There are a lot of people we talk to that are very excited about what additive manufacturing is doing to the world. The question that never seems to get asked is the most import. “How do WE get this into our company”. The first response is you have to acknowledge that what we do and how we do it today has rules that we have all accepted and just carry on every day like there are no limiting factors…but there are!
We can identify that with something, like injection molding, we always look at ways to part it, removal from the mold, flow lines (for aesthetics) and so on. A misconception is that 3D printing and additive manufacturing has no limiting factors. That’s a dream but there are limiting factors. Cost can be on the top of the list and with HP and MJF technology we can get past that hurdle and actually start to implement the notion of how best to utilize additive.
Besides these obvious benefits that most people understand, how do we justify it as a viable resource in a company? The usual comparison is taking an existing part and comparing it to how much it would cost to make with MJF. This is fair but after we have some good discussions about that a light bulb usually goes on in a person’s creativity area of the brain. This is unusual for most engineering departments in my experience…I mean…we can be creative? All jokes aside, this is where the conversation switches to a more purposeful discussion about making what can’t exist or a shift in mindset towards the actual application of additive.
Identify the right application for business. Besides prototyping, you can make things like spare parts for your own machines or parts for customers for repairs on demand. Important factors to consider, low volume runs mean less capital is held up on shelves in storage. Print as needed and move towards a digital inventory.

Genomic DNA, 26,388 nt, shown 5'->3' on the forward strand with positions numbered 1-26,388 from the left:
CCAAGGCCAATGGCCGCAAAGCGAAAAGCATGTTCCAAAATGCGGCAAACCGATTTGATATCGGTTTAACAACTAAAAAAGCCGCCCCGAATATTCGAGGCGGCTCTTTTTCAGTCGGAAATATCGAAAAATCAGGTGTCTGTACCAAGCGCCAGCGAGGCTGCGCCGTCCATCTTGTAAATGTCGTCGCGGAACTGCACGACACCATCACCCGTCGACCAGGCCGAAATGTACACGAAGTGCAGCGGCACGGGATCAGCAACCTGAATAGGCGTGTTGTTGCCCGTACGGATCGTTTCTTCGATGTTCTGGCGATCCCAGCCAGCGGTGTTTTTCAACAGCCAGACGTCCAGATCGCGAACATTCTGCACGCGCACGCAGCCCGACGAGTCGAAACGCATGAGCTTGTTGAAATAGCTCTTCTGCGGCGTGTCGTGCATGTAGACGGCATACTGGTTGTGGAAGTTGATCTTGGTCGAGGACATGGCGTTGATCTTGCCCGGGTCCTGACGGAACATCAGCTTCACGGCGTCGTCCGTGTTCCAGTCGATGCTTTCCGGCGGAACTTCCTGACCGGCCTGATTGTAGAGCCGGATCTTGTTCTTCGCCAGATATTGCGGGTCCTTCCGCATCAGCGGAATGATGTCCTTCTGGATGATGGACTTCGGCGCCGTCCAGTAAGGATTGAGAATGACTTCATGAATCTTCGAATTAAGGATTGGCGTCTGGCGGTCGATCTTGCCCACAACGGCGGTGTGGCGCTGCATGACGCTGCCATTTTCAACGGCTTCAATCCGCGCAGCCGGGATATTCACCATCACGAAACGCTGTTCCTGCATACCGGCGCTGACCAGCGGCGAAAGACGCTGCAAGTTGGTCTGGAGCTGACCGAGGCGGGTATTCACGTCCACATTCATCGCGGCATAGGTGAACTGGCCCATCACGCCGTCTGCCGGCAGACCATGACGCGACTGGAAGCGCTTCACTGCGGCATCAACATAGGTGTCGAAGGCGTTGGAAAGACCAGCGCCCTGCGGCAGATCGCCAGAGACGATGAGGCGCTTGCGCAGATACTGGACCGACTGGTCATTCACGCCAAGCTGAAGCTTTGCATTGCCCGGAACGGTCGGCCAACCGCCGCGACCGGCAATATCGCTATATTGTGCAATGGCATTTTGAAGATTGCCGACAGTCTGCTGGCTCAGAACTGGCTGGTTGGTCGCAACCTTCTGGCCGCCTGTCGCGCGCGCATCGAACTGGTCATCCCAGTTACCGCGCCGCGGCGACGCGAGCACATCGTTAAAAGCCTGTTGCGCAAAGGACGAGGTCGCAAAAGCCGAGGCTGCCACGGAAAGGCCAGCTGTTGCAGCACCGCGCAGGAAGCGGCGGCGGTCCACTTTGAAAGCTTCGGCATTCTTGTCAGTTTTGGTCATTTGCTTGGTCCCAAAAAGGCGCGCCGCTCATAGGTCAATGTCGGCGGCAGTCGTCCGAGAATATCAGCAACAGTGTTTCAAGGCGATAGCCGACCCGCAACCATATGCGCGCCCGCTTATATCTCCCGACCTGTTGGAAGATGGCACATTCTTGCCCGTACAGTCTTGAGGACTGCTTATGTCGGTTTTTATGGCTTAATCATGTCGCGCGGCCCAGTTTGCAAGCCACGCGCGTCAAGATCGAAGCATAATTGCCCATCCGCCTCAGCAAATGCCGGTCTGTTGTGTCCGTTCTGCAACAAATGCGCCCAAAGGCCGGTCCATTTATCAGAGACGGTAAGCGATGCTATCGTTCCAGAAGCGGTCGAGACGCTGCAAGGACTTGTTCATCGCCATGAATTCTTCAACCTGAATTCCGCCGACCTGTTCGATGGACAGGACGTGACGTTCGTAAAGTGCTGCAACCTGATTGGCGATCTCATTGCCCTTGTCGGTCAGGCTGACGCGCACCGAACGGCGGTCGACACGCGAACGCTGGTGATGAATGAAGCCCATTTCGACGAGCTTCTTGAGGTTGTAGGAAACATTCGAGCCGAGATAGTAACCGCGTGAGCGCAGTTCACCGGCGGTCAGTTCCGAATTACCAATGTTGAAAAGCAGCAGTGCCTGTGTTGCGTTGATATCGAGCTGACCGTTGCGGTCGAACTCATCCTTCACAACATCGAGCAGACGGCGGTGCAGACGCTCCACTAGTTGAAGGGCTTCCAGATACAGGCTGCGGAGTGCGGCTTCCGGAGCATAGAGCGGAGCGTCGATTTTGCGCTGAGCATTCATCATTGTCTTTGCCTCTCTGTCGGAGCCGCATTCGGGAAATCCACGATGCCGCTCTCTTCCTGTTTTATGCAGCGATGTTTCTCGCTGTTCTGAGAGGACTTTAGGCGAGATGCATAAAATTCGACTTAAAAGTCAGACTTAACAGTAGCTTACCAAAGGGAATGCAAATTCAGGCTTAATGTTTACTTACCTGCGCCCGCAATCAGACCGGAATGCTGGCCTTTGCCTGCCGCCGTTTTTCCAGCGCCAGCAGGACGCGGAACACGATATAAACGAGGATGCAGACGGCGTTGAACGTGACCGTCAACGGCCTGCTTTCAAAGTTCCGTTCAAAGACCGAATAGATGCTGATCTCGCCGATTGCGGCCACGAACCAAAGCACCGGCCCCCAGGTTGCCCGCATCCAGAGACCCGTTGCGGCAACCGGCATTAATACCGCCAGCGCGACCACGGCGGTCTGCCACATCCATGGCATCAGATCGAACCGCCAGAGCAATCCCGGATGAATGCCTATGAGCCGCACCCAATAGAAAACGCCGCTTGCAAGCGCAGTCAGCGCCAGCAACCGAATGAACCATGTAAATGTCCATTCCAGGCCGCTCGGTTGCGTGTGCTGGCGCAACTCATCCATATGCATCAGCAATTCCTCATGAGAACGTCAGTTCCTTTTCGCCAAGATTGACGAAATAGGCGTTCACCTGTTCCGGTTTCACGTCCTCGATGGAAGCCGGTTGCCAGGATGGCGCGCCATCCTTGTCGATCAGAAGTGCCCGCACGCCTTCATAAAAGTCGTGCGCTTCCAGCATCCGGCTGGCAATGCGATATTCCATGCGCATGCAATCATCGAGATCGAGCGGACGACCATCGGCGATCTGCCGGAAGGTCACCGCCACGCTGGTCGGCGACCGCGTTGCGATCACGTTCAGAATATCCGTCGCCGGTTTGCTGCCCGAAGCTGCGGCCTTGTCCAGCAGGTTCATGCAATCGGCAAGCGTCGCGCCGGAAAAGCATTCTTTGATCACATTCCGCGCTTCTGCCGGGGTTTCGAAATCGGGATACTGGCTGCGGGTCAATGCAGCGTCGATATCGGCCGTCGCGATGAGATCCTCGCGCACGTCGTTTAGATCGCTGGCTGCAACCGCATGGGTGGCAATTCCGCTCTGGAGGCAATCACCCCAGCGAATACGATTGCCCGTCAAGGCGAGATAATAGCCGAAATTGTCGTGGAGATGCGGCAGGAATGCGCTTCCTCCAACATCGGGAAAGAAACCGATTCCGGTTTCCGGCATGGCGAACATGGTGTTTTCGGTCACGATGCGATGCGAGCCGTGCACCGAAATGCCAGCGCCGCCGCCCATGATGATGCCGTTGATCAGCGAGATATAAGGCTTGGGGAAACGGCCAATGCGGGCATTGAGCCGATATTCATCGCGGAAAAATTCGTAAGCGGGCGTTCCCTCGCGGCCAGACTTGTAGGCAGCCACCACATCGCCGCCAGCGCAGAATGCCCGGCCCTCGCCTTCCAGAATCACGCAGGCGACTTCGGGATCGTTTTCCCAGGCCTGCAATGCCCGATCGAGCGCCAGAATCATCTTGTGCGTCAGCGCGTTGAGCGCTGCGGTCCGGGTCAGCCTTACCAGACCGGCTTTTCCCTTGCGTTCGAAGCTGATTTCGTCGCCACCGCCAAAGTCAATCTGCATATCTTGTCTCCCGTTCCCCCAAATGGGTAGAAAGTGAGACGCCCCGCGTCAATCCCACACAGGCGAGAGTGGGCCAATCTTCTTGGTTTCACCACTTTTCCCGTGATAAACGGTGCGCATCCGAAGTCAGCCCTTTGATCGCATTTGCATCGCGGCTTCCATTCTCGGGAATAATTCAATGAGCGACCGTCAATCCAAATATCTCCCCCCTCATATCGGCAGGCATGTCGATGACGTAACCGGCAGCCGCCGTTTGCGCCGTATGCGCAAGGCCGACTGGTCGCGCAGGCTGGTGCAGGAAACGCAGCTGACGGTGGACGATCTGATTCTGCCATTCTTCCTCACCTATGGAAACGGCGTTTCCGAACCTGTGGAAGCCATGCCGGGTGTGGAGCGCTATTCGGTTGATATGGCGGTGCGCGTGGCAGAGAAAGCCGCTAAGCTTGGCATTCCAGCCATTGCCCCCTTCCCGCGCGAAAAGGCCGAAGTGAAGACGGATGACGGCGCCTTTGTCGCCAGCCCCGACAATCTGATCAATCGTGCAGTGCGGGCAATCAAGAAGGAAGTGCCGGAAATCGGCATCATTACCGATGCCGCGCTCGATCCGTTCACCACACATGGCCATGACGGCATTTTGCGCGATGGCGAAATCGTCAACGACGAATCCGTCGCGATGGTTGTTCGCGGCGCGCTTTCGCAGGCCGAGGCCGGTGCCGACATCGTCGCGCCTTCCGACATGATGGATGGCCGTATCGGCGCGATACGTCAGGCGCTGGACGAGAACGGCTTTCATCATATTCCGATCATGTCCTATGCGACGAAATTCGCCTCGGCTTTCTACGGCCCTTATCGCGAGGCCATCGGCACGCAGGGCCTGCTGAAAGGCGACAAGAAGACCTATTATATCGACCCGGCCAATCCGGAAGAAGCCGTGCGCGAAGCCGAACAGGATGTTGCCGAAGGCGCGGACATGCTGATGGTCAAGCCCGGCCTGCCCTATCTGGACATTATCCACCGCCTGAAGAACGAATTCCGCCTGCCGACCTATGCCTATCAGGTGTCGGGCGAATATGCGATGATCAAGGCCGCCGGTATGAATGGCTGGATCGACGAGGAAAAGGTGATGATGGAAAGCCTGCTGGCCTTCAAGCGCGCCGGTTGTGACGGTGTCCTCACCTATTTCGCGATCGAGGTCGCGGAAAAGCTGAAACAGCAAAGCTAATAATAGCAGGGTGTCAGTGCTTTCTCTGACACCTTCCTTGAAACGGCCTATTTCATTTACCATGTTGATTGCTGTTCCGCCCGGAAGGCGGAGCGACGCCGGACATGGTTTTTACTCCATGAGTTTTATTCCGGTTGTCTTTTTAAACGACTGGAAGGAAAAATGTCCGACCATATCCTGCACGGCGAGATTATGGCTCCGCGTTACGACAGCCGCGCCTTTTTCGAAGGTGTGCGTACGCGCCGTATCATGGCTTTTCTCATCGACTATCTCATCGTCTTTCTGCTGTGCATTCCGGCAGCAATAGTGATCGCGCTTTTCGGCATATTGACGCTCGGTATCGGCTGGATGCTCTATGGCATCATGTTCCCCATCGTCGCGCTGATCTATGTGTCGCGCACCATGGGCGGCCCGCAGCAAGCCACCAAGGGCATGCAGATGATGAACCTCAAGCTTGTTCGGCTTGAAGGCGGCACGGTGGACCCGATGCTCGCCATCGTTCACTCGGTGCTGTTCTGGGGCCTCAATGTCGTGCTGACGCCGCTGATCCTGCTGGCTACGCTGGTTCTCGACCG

Low volume runs and new design ideas can be created and sustain a new business idea until a large assembly line might be required. The MJF system can supplement those types of activities.
Another advantage provided is design freedom from not having the same limitations as mentioned above. You can lightweight parts by having a lattice structure as opposed to a solid fill. This provides the same strength required for structure and a lot lower weight and material savings. Maybe even move from a metal like aluminium to nylon?
You can combine parts into one. Parts can be printed pre-assembled allowing for savings on labour and also does not provide a seam where an assembly might traditionally fail with older production methods.
You could have parts that function better for air and fluid dynamics. Something that better matches a flow CFD computation.
I’m sure there are ideas in your head right now. It is important to identify that the need for affordable, strong, reliable part quality is attainable through the use of HP’s MJF technology. It cannot be ignored, and it is important to identify where this technology could be used in your company. Designfusion can offer workshops on Designing for Additive Manufacturing in your company, or come to a seminar that we host at our showroom and see everything and ask all the questions you may have to our experts.
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